Closing the “Consumptive Demand Loophole”: Amendment to the Tariff Act of 1930

Closing the “Consumptive Demand Loophole”: Amendment to the Tariff Act of 1930


On February 11, 2016, the Senate passed an amendment (H.R. 644) to close a loophole in Section 307 of the Tariff Act of 1930, which bars products made by convict, forced or indentured labor. Until now, the law has exempted goods derived from slavery if American domestic production could not meet demand. The bill nullifying this exemption was approved 75-20 with overwhelming bipartisan support, and President Obama signed it into law on February 24th.

Senator Sherrod Brown (D-OH) and Senator Ron Wyden (D-OR) sponsored the amendment in response to an AP investigation exposing forced and child labor in seafood supply chains. Walmart, Whole Foods, and Red Lobster were among the retailers found to be selling slavery-tainted seafood products.

Human rights groups have been quick to applaud this bipartisan action, but the legislative victory is also spurring calls for robust enforcement. Eric Gottwald with the ILRF noted that the law will “make it easier to prevent goods made with forced labor from being imported into the United States,” but “more work remains to transform the Tariff Act into an effective tool in the fight against trade in forced labor goods.”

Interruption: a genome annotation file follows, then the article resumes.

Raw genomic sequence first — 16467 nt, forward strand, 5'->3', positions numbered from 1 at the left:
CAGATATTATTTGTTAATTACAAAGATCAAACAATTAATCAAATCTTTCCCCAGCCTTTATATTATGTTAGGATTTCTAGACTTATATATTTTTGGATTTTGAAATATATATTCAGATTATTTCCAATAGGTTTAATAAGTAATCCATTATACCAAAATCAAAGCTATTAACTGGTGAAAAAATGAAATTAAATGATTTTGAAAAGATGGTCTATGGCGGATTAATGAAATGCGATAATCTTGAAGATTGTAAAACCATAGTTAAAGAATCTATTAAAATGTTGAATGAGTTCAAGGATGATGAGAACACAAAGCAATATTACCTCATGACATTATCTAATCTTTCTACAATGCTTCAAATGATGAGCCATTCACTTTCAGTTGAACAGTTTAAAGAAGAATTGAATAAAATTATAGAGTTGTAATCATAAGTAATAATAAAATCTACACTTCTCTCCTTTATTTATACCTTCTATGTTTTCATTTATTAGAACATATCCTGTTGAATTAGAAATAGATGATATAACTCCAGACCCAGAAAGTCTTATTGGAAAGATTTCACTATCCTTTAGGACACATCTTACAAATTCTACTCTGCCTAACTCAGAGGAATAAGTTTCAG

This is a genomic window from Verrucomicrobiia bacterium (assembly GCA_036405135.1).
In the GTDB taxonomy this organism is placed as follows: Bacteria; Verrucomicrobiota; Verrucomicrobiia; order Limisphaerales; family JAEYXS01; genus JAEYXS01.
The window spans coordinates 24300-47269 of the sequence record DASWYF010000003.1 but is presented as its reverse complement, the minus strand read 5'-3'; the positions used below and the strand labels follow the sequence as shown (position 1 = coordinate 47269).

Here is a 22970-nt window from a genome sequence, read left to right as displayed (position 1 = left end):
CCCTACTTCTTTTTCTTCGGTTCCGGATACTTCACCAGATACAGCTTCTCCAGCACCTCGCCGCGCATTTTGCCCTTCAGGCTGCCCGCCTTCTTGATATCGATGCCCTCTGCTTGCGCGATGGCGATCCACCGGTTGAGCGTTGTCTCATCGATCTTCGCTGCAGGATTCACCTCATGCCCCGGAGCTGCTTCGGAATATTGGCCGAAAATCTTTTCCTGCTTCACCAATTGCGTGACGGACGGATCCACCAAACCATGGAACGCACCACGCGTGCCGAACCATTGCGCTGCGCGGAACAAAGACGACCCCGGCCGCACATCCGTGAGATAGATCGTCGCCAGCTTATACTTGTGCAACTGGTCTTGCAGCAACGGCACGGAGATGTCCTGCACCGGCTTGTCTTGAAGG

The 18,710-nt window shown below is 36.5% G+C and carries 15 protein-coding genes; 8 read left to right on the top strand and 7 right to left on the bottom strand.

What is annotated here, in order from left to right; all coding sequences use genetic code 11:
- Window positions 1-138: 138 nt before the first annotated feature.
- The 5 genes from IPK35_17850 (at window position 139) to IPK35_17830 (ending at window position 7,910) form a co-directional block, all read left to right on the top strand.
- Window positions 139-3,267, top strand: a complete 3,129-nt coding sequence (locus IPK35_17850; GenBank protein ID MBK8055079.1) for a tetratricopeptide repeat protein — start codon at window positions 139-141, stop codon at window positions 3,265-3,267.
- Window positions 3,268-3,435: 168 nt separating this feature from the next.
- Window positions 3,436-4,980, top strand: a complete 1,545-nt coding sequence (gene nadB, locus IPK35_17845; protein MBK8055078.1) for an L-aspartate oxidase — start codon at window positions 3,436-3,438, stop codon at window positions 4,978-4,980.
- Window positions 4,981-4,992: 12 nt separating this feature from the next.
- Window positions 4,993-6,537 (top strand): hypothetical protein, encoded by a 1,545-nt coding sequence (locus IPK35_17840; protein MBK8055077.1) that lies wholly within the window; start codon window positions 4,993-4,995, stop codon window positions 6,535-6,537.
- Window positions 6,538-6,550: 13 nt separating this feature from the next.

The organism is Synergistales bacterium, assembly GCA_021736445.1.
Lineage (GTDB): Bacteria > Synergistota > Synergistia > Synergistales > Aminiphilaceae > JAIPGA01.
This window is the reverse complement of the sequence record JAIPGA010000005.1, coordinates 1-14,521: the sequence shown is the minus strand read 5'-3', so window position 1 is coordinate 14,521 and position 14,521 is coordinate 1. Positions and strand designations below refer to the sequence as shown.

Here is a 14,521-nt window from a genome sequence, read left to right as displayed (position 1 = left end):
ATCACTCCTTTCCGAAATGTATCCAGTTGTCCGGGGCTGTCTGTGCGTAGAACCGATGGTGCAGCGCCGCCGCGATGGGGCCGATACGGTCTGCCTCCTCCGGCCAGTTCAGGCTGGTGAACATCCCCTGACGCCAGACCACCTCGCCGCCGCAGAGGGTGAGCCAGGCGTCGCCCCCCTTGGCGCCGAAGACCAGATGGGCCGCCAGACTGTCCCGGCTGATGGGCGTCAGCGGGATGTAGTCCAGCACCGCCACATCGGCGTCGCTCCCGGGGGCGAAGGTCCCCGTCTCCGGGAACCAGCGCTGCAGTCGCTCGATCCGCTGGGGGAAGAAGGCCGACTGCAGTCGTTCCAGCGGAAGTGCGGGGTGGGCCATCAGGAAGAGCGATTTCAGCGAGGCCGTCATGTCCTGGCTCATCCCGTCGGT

The Department of Homeland Security’s Customs and Border Protection (CBP) is tasked with implementing the law, but it has thus far shown significant reluctance to exercise its power to prevent forced labor-made goods from entering the U.S. Even after presented with compelling evidence regarding forced labor in Uzbek cotton production, Gottwald noted that “CBP never issued a detention order and refused to share any information regarding its investigation or if any enforcement measures have been taken.”

Importantly, the new legislation mandates the filing of an annual report with Congress by the Commissioner of the CBP, highlighting how many times in the past year goods made with forced labor were denied entry to U.S. market under Section 307. Since the last publicly reported detention of goods under Section 307 occurred in the year 2000, this is a critical first step toward greater transparency and accountability. Human rights groups are pushing for additional measures to ensure the law has maximum impact.

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